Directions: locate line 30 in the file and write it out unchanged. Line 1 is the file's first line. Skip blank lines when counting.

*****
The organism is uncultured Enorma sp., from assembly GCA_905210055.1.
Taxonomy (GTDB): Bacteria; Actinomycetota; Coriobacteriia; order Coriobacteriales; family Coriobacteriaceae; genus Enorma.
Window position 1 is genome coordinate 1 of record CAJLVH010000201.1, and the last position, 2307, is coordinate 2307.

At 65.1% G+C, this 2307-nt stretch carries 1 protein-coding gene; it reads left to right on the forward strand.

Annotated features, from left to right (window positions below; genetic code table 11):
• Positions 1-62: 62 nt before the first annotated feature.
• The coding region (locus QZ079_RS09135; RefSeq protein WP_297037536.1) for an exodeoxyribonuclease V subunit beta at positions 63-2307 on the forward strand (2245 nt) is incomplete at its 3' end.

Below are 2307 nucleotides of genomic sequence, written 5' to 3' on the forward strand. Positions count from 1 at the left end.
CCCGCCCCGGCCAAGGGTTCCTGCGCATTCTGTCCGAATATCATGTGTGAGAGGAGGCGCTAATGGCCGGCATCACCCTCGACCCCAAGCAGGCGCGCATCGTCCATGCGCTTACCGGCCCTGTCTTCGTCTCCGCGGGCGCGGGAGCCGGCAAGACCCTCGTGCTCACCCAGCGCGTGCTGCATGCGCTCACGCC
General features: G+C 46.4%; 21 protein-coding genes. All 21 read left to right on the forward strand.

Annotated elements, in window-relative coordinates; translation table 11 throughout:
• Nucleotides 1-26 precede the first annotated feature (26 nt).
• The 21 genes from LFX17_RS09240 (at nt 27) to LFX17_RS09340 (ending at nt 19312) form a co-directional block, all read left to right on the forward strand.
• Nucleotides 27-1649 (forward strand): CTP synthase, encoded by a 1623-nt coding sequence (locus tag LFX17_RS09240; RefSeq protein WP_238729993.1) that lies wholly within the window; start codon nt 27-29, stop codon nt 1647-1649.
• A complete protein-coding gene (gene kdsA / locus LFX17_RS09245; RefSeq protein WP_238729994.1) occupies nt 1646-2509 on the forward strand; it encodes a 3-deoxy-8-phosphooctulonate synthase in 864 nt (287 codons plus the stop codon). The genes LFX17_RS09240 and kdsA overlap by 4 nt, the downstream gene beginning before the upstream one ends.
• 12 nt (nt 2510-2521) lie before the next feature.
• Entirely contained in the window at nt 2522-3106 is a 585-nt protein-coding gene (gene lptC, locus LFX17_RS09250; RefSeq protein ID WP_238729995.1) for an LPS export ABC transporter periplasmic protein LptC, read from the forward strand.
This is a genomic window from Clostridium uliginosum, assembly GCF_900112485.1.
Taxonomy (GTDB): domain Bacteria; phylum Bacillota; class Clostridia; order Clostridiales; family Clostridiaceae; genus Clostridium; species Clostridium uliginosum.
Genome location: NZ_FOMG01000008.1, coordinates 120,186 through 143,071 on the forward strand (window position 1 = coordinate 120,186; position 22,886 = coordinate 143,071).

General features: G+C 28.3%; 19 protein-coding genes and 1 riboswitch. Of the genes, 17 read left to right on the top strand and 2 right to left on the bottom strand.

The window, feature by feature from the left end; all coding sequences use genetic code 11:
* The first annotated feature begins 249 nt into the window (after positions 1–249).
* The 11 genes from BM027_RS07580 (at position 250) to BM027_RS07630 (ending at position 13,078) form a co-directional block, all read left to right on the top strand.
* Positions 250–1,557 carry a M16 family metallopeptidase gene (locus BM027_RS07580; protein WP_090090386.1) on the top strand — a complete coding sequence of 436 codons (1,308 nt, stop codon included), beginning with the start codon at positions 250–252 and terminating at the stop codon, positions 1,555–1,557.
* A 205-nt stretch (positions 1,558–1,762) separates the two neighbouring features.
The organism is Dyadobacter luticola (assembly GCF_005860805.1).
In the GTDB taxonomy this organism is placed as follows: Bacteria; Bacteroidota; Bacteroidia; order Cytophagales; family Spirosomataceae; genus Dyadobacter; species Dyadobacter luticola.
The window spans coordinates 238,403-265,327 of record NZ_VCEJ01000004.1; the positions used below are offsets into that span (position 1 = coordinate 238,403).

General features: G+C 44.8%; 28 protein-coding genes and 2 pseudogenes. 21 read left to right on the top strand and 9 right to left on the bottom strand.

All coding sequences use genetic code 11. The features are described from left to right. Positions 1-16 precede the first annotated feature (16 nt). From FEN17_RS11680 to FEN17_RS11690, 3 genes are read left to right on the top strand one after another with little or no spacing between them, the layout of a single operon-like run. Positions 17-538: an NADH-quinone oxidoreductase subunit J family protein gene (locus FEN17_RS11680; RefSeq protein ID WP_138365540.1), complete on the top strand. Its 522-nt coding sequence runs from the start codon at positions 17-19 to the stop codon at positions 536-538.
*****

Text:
General features: G+C 44.8%; 28 protein-coding genes and 2 pseudogenes. 21 read left to right on the top strand and 9 right to left on the bottom strand.